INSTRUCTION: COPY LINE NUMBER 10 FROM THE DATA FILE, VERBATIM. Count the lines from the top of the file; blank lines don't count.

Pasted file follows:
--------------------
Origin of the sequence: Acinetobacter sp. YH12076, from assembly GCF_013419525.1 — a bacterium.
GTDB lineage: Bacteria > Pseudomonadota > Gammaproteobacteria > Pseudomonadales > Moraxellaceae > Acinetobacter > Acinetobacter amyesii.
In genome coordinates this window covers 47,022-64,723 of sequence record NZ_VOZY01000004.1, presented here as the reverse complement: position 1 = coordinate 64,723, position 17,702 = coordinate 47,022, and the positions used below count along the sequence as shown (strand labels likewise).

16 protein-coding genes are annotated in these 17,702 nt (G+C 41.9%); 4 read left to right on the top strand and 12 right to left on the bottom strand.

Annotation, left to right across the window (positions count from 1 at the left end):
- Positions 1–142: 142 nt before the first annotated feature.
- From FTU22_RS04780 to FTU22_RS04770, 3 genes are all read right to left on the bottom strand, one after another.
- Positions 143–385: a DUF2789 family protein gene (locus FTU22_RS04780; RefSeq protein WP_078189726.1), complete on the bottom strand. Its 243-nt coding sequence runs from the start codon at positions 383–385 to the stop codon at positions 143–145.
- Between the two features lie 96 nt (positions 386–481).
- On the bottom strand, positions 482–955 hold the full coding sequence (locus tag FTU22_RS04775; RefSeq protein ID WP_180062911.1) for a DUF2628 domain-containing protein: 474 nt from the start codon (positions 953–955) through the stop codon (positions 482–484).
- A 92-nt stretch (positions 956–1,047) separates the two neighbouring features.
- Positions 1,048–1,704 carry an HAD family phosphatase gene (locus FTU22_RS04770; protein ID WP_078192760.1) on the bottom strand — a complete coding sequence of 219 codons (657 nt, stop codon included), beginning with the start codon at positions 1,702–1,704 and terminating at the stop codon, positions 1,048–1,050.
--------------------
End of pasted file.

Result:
- On the bottom strand, positions 482–955 hold the full coding sequence (locus tag FTU22_RS04775; RefSeq protein ID WP_180062911.1) for a DUF2628 domain-containing protein: 474 nt from the start codon (positions 953–955) through the stop codon (positions 482–484).